Believe it or not, the life of a graphic designer can be fun and rewarding. We tend to be creative people who get to work with other creative people, and that can make for a fun working environment. Most design agencies are pretty casual – not too many shirt and tie days in this business. Our work environment often reflects that same laid back creative attitude. Given all those perks, graphic design is still a job, and like any job there are going to be some pros and some cons. You will need to master a few skills to be successful. We meet a lot of people from all walks of life who are interested in becoming graphic designers. To them, we offer these points to ponder.
Why the heck do you want to become a designer? Seriously? It’s usually the first question we ask any intern or potential new hire. You better have a good answer, too. I guess we feel that to make a great designer you need to have a passion for art, advertising, marketing, creativity, and, oh, yeah – actual Graphic Design! You also need to have the right attitude because this business has deadlines and budgets. You need to collaborate with teams of people on projects and always remember, at the end of the day, this is a business. It’s not all just about creating pretty pictures and making things the way YOU like it. The projects you will work on are for companies who expect the work you create will make them money. This is fundamental to the job requirements. Are you willing to take that on?
So you thought it through and you still want to be a graphic designer, huh? Well, you better start taking some classes. But where do you start? We recommend a four-year degree. Yes, you can technically become a designer without any sort of formal education at all and make a living, but it’s not easy, nor the norm. Typically, agencies look for people who have a four-year degree as a minimum.
*Very Important: There’s more to design than just knowing how to operate a computer. Here’s a list of classes we recommend people take if they truly want to become a successful well-rounded designer.
- Art fundamentals such as drawing and painting
- 2d and 3d design
- Art History
- English Composition (classes like creative writing or journalism)
- Web Design and Development
- Print Production
- Psychology or Sociology
- Some kind of basic Business or Management
Notice how we didn’t say anything about learning the design programs? Why? Most of your potential bosses are looking for someone who can think and learn. You need to have a strong core of fundamental knowledge that you can adapt to different situations. Yes, you need to know how to use the programs but Matt’s pretty convinced he could teach a 3-year-old Photoshop. We can teach you which buttons to mash, but we don’t have the time – nor the inclination – to train how your brain works. Being a graphic designer is more about the ability to understand color, balance, composition, typography, people’s motivations, the ability to make complete sentences and know the difference between your and you’re, and they’re, their and there. The ability to compose a photo, communicate with a team, manage a project, tell a story, solve a problem, and be responsible enough to all those things on time and under budget.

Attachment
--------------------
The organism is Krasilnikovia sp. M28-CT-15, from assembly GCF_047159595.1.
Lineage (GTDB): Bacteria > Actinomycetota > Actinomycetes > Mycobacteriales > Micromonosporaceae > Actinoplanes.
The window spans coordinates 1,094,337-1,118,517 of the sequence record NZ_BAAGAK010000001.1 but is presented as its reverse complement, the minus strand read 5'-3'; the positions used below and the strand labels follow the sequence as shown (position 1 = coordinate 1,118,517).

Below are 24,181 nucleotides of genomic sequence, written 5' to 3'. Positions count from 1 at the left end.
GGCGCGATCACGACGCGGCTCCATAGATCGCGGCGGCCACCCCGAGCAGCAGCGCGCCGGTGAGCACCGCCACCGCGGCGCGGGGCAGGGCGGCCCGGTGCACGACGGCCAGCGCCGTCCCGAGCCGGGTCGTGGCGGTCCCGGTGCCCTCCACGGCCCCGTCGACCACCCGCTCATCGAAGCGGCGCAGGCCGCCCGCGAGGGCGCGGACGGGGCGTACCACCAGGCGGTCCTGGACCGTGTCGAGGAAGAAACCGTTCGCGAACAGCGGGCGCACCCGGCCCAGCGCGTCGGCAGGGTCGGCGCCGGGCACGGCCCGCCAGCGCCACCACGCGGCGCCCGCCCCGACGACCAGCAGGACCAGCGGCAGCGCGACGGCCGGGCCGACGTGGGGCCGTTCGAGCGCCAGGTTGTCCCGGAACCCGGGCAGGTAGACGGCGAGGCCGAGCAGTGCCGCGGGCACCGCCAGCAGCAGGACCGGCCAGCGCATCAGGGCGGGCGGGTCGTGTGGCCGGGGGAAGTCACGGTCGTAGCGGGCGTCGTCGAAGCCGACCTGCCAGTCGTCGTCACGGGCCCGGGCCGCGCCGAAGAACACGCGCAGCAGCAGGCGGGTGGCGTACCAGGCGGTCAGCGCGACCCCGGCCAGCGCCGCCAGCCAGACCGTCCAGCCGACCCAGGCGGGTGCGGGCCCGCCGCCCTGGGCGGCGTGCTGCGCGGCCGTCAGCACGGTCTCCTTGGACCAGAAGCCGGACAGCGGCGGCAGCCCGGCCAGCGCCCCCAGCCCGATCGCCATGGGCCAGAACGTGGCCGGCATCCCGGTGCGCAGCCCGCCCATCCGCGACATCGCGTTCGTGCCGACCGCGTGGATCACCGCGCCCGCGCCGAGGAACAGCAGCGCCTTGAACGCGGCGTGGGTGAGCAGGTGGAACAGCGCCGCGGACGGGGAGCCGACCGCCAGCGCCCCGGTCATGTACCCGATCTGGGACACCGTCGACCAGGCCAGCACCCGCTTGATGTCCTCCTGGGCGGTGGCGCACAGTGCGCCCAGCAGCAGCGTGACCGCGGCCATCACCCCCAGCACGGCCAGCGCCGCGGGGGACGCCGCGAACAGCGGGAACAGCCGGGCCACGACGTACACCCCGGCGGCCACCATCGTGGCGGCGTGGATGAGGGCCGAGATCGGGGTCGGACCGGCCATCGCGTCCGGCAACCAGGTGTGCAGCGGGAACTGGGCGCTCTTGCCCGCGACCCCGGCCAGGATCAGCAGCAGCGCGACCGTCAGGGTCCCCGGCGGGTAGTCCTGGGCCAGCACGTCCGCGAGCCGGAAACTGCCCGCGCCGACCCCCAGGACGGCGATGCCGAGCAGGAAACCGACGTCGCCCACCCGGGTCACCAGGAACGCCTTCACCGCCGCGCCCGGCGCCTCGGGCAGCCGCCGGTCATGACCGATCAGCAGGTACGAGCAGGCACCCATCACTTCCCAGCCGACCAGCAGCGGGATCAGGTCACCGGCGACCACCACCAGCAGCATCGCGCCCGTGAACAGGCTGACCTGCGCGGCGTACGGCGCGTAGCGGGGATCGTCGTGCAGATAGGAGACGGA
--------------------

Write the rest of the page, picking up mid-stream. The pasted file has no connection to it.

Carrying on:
You say you have what it takes to be a designer? Do you have a thick skin and can take criticism? Are you able to use that feedback to make things better? Have you gone above and beyond the classroom? Have your reached out to alumni of your college and local agencies for for internships, advice and portfolio reviews? Have you connected with the design community online through blogs, dribbble, Twitter – or even in real life through meetups? Do you have your own website? Have you participated in design competitions and art shows or read design magazines and books? Are you familiar with the latest trends? Being a well rounded designer is about all of these things.
Well, maybe you’ve done all those things and maybe you haven’t. Every person is different and every designer is different. Those are the qualities 3thought looks for in a designer. We also look for things you can’t teach like a sense of style, creativity and a good eye. For us, it’s about passion, responsibility and the desire to soak up knowledge and understanding, and not just pump out a project because it looks pretty. It’s about being able to design and work smart while understanding the challenges and audience to create something that not only looks great, but functions just as well.
So, Design Professionals, what advice do you give aspiring designers? Do you agree or disagree with what we’ve said here? Have we left anything important out? We’d love to hear from designers and aspiring designers. Let us know what you think in the comment area below.